McLaren Automotive unleashed a stunning machine that may prove to be the high-water mark of purely internal combustion-powered sports cars when the history is written. The McLaren 'Senna' is propelled by a 789-horsepower, 590 lb.-ft. version of the twin-turbocharged 4.0-liter V8 engine that debuted in the company's amazing 720S we drove a few months back. The transmission is likewise the same paddle-shifted seven-speed manual gearbox seen in that car.
The Senna is the latest member of McLaren's 'Ultimate' product family, the second member after the hybrid-electric P1. But unlike the P1, the Senna eschews hybrid-electric assist motors for a gasoline-fueled vision of performance. Included in this old-school philosophy is a hydraulic power steering system that delivers better steering feel than is possible than the increasingly popular electric power steering systems used by most cars today.
Like the Ford GT, the Senna is built to continuously massage the air it slices through. That means a race-ready splitter in front and an enormous rear wing. Less visible details include a double diffuser mounted beneath the rear end and Gurney flaps ahead of air exhaust vents on the rear engine cover that contribute to more efficient airflow.
McLaren isn't ready to talk performance numbers yet, so we don't know how quickly the Senna will rend the atmosphere, but it has all the aerodynamic ingredients in place to do so with maximum effectiveness.
The engine needs to breath some of that air, so the Senna employs an overhead Formula One-style 'periscope' air intake that is as ideally located on this street car as on the late world champ's McLaren race cars.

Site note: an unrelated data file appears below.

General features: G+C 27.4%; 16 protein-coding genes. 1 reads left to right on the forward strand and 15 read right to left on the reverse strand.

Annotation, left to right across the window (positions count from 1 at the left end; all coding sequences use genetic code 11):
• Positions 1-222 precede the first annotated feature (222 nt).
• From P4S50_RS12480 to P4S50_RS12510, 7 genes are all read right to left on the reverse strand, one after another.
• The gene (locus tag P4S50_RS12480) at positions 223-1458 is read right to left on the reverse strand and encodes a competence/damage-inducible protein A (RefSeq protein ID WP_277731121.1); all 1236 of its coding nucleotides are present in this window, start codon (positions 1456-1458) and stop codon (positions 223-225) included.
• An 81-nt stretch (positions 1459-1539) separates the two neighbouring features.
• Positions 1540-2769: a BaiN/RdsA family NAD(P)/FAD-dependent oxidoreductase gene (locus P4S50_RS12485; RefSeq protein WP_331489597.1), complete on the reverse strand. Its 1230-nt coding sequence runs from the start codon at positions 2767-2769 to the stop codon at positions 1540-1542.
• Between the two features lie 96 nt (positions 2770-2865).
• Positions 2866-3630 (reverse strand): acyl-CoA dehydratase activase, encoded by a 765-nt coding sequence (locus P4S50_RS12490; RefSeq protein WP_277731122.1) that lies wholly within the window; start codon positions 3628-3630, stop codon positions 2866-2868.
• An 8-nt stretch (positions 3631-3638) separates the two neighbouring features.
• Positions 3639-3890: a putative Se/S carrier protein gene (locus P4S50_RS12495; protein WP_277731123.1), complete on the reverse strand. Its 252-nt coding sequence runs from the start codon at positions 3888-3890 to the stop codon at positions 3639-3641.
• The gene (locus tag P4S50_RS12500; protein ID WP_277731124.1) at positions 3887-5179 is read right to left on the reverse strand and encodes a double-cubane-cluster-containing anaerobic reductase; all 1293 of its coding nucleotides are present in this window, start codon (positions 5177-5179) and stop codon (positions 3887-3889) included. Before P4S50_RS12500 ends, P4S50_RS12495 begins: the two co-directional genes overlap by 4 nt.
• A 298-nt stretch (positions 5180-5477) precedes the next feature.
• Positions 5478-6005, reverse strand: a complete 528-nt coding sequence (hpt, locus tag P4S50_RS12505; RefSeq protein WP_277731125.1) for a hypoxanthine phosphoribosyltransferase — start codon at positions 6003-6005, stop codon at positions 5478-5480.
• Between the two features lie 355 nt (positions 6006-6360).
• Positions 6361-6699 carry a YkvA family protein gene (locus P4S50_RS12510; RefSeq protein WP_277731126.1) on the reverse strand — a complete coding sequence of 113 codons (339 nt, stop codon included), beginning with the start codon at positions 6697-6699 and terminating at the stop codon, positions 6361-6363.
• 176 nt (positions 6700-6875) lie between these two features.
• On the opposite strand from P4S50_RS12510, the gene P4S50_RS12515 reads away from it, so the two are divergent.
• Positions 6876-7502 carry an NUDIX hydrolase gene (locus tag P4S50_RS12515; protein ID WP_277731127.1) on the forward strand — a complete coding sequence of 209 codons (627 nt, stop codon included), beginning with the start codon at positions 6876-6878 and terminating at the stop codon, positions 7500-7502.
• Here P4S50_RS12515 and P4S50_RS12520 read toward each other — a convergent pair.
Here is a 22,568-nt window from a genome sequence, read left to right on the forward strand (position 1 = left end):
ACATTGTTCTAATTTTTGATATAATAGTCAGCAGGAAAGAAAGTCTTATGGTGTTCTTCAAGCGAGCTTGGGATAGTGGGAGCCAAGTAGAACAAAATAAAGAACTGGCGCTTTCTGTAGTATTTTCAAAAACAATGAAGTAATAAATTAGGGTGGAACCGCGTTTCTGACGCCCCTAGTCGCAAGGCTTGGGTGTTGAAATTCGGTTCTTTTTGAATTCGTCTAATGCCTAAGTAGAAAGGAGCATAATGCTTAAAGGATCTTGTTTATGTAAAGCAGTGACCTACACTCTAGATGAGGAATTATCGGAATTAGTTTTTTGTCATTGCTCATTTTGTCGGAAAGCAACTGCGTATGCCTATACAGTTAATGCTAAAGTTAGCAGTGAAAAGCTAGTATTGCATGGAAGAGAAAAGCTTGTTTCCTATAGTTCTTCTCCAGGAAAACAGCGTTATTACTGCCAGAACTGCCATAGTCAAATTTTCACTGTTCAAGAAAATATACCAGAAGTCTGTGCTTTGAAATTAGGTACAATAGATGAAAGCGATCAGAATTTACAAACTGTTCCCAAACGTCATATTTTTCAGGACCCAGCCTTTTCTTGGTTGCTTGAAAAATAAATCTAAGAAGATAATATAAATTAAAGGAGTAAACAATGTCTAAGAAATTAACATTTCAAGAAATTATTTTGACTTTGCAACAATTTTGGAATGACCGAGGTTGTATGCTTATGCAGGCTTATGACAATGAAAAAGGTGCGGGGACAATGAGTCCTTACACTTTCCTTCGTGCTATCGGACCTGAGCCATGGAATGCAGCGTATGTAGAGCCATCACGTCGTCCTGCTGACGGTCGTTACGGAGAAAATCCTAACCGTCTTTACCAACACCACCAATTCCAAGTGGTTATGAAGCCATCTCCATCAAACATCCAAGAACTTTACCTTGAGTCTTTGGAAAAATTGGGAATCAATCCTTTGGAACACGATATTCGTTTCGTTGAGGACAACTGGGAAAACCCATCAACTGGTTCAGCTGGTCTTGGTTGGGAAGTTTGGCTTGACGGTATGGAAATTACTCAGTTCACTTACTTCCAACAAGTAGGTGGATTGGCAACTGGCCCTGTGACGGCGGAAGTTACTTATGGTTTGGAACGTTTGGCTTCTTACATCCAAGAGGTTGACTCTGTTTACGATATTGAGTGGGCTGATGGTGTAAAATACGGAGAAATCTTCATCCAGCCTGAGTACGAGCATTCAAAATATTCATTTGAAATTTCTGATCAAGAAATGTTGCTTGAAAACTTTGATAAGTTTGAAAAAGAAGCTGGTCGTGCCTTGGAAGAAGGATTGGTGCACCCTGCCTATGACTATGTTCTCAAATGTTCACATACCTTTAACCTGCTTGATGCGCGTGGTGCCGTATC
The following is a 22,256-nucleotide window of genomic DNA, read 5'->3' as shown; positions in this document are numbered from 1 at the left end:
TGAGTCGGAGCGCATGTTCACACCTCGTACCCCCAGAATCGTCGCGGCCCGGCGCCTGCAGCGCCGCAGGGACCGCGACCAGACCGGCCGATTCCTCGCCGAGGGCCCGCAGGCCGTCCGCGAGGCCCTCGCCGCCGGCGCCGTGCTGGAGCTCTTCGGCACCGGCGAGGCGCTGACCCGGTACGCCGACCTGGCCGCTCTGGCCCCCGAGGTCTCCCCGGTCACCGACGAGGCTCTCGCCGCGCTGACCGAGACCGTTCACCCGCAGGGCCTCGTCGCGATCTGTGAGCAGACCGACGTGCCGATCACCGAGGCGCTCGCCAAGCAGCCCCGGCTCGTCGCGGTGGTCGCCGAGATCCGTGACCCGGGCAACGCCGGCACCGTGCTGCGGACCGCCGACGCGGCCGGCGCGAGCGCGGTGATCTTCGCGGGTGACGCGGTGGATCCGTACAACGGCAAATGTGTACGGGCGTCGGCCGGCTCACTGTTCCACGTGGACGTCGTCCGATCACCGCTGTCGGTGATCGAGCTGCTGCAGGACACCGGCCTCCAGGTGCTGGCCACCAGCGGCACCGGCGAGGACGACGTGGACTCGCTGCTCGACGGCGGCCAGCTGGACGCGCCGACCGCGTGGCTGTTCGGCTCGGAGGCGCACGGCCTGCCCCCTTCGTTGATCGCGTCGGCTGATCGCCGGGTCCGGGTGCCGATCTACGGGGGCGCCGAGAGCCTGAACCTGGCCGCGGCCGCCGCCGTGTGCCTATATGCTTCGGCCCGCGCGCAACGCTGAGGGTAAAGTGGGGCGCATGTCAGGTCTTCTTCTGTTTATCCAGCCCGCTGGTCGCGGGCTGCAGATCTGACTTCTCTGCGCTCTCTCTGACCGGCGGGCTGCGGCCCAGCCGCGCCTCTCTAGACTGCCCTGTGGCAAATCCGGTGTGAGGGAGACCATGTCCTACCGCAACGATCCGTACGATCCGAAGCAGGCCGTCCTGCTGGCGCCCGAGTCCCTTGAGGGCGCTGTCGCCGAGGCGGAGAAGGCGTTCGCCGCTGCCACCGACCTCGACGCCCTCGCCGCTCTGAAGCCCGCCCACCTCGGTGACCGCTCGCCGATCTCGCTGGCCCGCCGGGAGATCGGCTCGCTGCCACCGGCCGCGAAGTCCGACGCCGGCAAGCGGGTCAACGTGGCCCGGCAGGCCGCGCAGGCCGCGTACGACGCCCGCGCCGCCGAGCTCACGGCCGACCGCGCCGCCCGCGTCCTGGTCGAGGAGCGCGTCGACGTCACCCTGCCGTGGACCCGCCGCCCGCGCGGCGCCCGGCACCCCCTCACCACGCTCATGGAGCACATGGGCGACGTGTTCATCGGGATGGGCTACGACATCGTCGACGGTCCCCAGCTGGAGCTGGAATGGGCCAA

The Senna's two-element rear wing is fully active, constantly adjusting its angle to suit the situation, which makes it more sophisticated than even the ones on F1 cars.
One big difference between the Senna and a modern racecar is that the steering wheel is as devoid of gadgets, knobs and buttons as it was during Senna's late-'80s heyday. Seeking to keep the driver focused on the task of piloting the car, McLaren stripped the steering wheel clean of all by three buttons to minimize distractions from the task at hand.
Buttons like the starter and the driving mode selector are located on an overhead pod, while the various infotainment functions are handled by McLaren's usual vertical video display in the center of the dashboard.
As with all McLarens, the Senna is entirely carbon fiber in construction, contributing to its 2,641 lb. curb weight.
The Senna employs the latest iteration of McLaren's computer-controlled active hydraulic RaceActive Chassis Control system that connects the suspension at all four corners to control body roll and dive.
"The McLaren Senna is a car like no other," exclaimed McLaren CEO Mike Flewitt. "The personification of McLaren's motorsport DNA legalized for road use and developed from the outset to excel on the circuit."
Brazilian driver Ayrton Senna, subject of an acclaimed documentary, drove for McLaren's Formula One team from 1988 through 1993, winning four world championships for the team. Senna died while racing for the rival Williams team in 1994 after suffering a punctured tire during the San Marino Grand Prix at Imola, Italy.
The McLaren Senna will make its official public debut at the 2018 Geneva Motor Show in March. The price has been set at the current equivalent of $882,000, and Senna production will be limited to 500 cars. They'll start to roll out of McLaren's incredible McLaren Production Centre in Woking, Surry, in the English countryside next summer.